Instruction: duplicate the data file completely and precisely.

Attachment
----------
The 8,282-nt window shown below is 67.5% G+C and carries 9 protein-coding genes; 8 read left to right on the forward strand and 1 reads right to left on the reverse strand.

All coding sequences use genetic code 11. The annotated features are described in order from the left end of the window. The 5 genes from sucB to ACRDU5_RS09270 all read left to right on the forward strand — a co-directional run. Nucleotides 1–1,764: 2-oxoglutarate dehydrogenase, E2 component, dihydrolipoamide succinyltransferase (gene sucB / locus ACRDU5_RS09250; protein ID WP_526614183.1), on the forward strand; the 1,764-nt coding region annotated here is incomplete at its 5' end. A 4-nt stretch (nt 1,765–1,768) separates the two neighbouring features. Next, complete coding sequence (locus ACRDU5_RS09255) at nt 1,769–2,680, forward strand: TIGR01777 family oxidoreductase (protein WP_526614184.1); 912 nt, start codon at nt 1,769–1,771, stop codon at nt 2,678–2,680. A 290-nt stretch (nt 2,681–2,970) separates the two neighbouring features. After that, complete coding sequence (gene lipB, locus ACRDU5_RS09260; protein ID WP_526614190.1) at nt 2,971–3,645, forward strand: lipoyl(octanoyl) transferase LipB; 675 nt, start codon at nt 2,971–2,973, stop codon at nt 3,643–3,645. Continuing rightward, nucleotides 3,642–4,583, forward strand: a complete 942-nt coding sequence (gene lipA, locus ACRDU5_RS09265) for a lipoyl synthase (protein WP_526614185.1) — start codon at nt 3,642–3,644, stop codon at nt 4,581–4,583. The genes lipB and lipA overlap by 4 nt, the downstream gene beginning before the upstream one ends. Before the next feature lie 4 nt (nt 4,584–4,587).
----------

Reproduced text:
The 8,282-nt window shown below is 67.5% G+C and carries 9 protein-coding genes; 8 read left to right on the forward strand and 1 reads right to left on the reverse strand.

All coding sequences use genetic code 11. The annotated features are described in order from the left end of the window. The 5 genes from sucB to ACRDU5_RS09270 all read left to right on the forward strand — a co-directional run. Nucleotides 1–1,764: 2-oxoglutarate dehydrogenase, E2 component, dihydrolipoamide succinyltransferase (gene sucB / locus ACRDU5_RS09250; protein ID WP_526614183.1), on the forward strand; the 1,764-nt coding region annotated here is incomplete at its 5' end. A 4-nt stretch (nt 1,765–1,768) separates the two neighbouring features. Next, complete coding sequence (locus ACRDU5_RS09255) at nt 1,769–2,680, forward strand: TIGR01777 family oxidoreductase (protein WP_526614184.1); 912 nt, start codon at nt 1,769–1,771, stop codon at nt 2,678–2,680. A 290-nt stretch (nt 2,681–2,970) separates the two neighbouring features. After that, complete coding sequence (gene lipB, locus ACRDU5_RS09260; protein ID WP_526614190.1) at nt 2,971–3,645, forward strand: lipoyl(octanoyl) transferase LipB; 675 nt, start codon at nt 2,971–2,973, stop codon at nt 3,643–3,645. Continuing rightward, nucleotides 3,642–4,583, forward strand: a complete 942-nt coding sequence (gene lipA, locus ACRDU5_RS09265) for a lipoyl synthase (protein WP_526614185.1) — start codon at nt 3,642–3,644, stop codon at nt 4,581–4,583. The genes lipB and lipA overlap by 4 nt, the downstream gene beginning before the upstream one ends. Before the next feature lie 4 nt (nt 4,584–4,587).